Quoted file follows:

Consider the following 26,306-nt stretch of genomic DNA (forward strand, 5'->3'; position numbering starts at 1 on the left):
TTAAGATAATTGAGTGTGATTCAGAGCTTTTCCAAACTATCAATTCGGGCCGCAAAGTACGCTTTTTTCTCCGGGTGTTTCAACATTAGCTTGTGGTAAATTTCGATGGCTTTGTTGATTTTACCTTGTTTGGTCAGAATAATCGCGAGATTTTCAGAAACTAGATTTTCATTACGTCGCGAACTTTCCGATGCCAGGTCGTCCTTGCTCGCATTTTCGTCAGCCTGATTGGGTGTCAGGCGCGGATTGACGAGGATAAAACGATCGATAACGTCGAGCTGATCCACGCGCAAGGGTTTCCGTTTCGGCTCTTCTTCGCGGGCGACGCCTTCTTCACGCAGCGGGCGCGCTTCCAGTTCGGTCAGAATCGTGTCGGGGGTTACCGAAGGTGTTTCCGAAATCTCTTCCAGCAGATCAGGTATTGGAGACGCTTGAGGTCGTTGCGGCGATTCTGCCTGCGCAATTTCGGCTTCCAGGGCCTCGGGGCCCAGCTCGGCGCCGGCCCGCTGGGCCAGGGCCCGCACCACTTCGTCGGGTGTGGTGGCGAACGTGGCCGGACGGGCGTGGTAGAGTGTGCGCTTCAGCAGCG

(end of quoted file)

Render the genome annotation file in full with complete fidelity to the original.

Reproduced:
Consider the following 26,306-nt stretch of genomic DNA (forward strand, 5'->3'; position numbering starts at 1 on the left):
TTAAGATAATTGAGTGTGATTCAGAGCTTTTCCAAACTATCAATTCGGGCCGCAAAGTACGCTTTTTTCTCCGGGTGTTTCAACATTAGCTTGTGGTAAATTTCGATGGCTTTGTTGATTTTACCTTGTTTGGTCAGAATAATCGCGAGATTTTCAGAAACTAGATTTTCATTACGTCGCGAACTTTCCGATGCCAGGTCGTCCTTGCTCGCATTTTCGTCAGCCTGATTGGGTGTCAGGCGCGGATTGACGAGGATAAAACGATCGATAACGTCGAGCTGATCCACGCGCAAGGGTTTCCGTTTCGGCTCTTCTTCGCGGGCGACGCCTTCTTCACGCAGCGGGCGCGCTTCCAGTTCGGTCAGAATCGTGTCGGGGGTTACCGAAGGTGTTTCCGAAATCTCTTCCAGCAGATCAGGTATTGGAGACGCTTGAGGTCGTTGCGGCGATTCTGCCTGCGCAATTTCGGCTTCCAGGGCCTCGGGGCCCAGCTCGGCGCCGGCCCGCTGGGCCAGGGCCCGCACCACTTCGTCGGGTGTGGTGGCGAACGTGGCCGGACGGGCGTGGTAGAGTGTGCGCTTCAGCAGCG